Mullane & Lindsay SolicitorsIs your website a 'business record'? - Mullane & Lindsay Solicitors

Is your website a ‘business record’?

Posted on October 31st, 2017

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Most of us understand, at least generally, that for material to be considered by a trial judge in the course of a hearing it must comply with the ‘rules of evidence’.  Both under the common law and under both the NSW and Commonwealth Evidence Acts, one class of material that can generally be given in evidence is ‘business records’.  The broad theory behind this is that businesses will generally maintain accurate records of how they have been conducted (for example as to who their customers are, what revenues they generate, how they carry out production etc) and that their historical records are therefore generally reliable material for the purpose of a court making decisions.

However when the ‘record’ is in the nature of advertising or promotional material, while it is certainly a document created by a business, the courts tend to be much more cautious as to whether these are ‘business records’ in the relevant sense.  The distinction seems to be whether documents are records of a business; or the product of it.  Consequently in recent times the courts have rejected attempts to tender, as business records, both corporate magazines (Australian Competition and Consumer Commission v Air New Zealand Limited (No. 5) [2012] FCA 1479 and extracts from a company’s web page (Clipsal Australia Pty Limited v Clipso Electrical Pty Limited (No. 43) [2017] FCA 60).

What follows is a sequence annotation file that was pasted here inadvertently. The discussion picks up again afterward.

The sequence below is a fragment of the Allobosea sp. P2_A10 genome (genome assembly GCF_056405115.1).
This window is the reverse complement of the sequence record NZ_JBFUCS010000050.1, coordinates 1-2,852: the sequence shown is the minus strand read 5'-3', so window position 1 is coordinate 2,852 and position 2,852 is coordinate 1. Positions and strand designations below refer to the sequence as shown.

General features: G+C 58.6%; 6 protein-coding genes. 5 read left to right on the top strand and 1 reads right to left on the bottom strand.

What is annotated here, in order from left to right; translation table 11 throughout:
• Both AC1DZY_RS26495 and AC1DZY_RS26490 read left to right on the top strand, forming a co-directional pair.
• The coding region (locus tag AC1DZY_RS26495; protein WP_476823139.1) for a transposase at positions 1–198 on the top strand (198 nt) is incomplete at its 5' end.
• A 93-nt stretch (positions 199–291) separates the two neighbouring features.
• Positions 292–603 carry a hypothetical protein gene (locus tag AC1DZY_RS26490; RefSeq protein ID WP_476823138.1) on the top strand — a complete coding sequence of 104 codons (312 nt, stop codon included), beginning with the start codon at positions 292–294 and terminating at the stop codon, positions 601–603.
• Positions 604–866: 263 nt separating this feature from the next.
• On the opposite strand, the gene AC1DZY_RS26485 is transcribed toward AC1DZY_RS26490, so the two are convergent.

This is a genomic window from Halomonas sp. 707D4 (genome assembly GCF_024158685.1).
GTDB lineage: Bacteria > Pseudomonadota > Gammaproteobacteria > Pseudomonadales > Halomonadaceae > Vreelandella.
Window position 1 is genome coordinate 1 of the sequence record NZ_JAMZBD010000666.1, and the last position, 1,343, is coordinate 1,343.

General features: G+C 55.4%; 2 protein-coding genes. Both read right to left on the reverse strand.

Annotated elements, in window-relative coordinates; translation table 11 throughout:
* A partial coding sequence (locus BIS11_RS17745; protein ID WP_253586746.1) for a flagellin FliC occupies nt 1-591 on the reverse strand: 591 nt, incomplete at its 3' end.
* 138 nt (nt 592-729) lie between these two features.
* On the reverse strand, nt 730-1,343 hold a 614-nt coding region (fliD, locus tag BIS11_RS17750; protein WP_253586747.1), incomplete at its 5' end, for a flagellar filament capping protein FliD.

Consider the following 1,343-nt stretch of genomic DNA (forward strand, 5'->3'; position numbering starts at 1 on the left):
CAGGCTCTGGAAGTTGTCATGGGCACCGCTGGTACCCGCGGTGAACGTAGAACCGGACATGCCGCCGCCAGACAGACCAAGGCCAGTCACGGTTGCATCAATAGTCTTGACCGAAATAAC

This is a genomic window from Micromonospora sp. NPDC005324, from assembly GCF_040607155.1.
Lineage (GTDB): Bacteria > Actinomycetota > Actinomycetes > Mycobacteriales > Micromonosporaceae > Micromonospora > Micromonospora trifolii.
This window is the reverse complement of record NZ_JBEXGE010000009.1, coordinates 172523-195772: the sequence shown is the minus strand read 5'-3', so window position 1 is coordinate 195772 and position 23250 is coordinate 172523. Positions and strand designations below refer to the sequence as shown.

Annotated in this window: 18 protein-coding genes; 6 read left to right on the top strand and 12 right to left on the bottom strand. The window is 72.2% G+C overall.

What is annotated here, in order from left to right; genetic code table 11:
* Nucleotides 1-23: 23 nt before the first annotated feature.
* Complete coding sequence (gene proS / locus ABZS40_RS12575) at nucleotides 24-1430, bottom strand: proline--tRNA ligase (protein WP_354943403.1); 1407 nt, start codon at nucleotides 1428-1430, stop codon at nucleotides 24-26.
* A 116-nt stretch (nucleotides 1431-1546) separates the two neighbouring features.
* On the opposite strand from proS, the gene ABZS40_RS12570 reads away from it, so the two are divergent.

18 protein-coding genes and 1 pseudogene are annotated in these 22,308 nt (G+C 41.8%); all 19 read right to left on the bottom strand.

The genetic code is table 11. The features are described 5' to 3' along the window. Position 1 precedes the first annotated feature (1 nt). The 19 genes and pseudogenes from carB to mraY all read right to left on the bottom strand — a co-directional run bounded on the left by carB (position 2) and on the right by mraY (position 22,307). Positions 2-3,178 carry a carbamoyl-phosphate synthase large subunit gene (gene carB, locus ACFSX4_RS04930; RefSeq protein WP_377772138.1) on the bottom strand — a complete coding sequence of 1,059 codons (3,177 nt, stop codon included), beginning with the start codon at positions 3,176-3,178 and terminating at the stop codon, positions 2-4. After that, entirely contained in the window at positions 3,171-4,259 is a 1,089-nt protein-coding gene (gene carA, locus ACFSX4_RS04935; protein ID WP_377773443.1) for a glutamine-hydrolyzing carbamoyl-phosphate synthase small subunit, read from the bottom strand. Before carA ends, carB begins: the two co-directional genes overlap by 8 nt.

Those cases were about quite different types of disputes, but the significance of the rulings is that litigants seeking to prove their case, or part of it, on the basis of business records need to carefully consider whether the material they wish to rely on is a ‘record’ of’ the business (in which case it probably can be used in evidence) or a ‘product’ of the business (in which case it probably cannot).

 

Tony Cavanagh Director at Mullane & Lindsay Solicitors, NewcastleTony Cavanagh is a Director at Mullane & Lindsay Solicitors and practises extensively in Commercial dispute resolution and litigationand employment lawIf you require any assistance in these areas please contact Tony Cavanagh to arrange a consultation or contact our Newcastle or Sydney office. 

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